…The BVA-Gallup poll described the French as the “world champions of pessimism.” It found that 61 percent of French thought that 2011 would bring economic difficulties, compared to an average of 28 percent in the 53 countries surveyed. Sixty-seven percent believed unemployment would rise again this year, a more pessimistic view than than in every country except Britian — 74 percent — and Pakistan — 72 per cent. Thirty-seven percent of French people polled said this year would be worse than 2010, making them considerably less optimistic than Afghans — 14 percent or Iraqis — 12 percent. Anne – Laure Mondesert / AFP / Expatica

Christmas events in Paris, Coldplay’s new Christmas song

December 15th, 2010 No comments

Tis the season, n’est-ce pas ? In addition to the events listed by American Clubs of France, you can find more events in Paris for the holidays at this website.

According to Expatica:

“The new comprehensive english speaking guide on what’s on in Paris during Christmas and New Year’s Holidays. Where to eat, special Christmas menu; nightclubs for the best New Year’s Eve or celebrate at the theatre, ballet, opera, cabaret or burlesque: find the most amazing and unique Christmas gift with a Parisian flavour and much much more! Find out a new tip every day from now until Christmas 2010.”

One of the most helpful posts is perhaps the list of illuminated neighborhoods in Paris (see below).

Joyeuses fêtes !

Neighborhoods illuminated:

Rue de Richelieu, Paris 1
Rue Montorgueil, Passage des Panoramas, Paris 2e
Old streets of the Temple and Britain, Paris 3e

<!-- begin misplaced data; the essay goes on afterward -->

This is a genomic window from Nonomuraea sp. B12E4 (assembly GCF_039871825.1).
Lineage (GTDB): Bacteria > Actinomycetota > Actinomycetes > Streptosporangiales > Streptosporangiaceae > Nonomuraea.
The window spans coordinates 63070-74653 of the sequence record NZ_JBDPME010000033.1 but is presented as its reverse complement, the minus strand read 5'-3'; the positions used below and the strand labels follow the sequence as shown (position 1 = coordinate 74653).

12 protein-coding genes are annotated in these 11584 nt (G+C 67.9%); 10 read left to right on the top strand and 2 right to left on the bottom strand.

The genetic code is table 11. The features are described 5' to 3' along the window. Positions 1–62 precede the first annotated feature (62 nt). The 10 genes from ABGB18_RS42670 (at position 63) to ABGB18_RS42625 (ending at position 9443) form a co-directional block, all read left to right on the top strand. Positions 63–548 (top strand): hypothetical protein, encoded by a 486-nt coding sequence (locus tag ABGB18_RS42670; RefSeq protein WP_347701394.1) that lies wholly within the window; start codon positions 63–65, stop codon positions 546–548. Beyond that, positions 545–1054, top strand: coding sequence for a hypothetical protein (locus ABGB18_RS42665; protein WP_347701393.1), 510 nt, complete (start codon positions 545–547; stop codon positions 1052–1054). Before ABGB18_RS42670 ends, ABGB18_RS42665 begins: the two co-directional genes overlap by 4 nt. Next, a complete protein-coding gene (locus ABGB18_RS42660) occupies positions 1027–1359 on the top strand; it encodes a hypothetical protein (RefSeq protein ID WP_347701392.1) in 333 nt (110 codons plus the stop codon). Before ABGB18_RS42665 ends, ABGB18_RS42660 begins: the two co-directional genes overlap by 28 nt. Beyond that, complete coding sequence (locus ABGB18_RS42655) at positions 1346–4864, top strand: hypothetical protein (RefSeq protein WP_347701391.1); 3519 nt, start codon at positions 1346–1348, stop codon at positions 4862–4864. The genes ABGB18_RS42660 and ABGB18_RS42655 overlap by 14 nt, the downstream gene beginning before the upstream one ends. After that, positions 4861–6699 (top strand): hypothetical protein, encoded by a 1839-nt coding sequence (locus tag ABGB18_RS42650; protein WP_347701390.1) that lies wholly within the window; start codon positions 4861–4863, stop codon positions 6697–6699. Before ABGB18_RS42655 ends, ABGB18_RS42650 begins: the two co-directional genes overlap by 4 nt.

Rue Saint-Paul and Rambuteau, Paris 4e
Rue Mouffetard, Place de l’Eglise Saint-Médard and place of Contrescarpe, Paris 5e
Boulevard and the Place Saint-Germain-des-Pres and the Rue du Dragon, Paris 6e
Rue de Grenelle and Boulevard Raspail, Paris 7
Carré de Castellane, rue Royale and François 1er, Paris 8th
Streets and Vignon Caumartin, Paris 9e
Marché Saint-Quentin and Rue du Faubourg Saint-Martin, Paris 10e
Rue Oberkampf Paris 11e
Rue de Charenton and the Viaduc des Arts, Paris 12e
Avenue des Gobelins and Italy, Paris 13e
Streets of Alesia, Daguerre, and Brézin Didot, Paris 14e
Lecourbe streets and Cambronne, Paris 15e
Streets Duret, Lesueur, Pergolesi, des Belles Feuilles, Annunciation and Avenue de Passy, Paris 16e
Rue de Courcelles, Levis, Poncelet and avenue des Ternes, Paris 17e
Place and Rue des Abbesses, rue Lepic and High Montmartre, Paris 18e
Secretan Street and Avenue of Flanders, Paris 19e
Rue de Belleville, Jordan and the Pyrenees, Paris 20e …

Lastly, I leave you with my new favorite Christmas song, “Christmas Lights” by Coldplay, filmed in London.

Rick Steves: “Become a temporary European”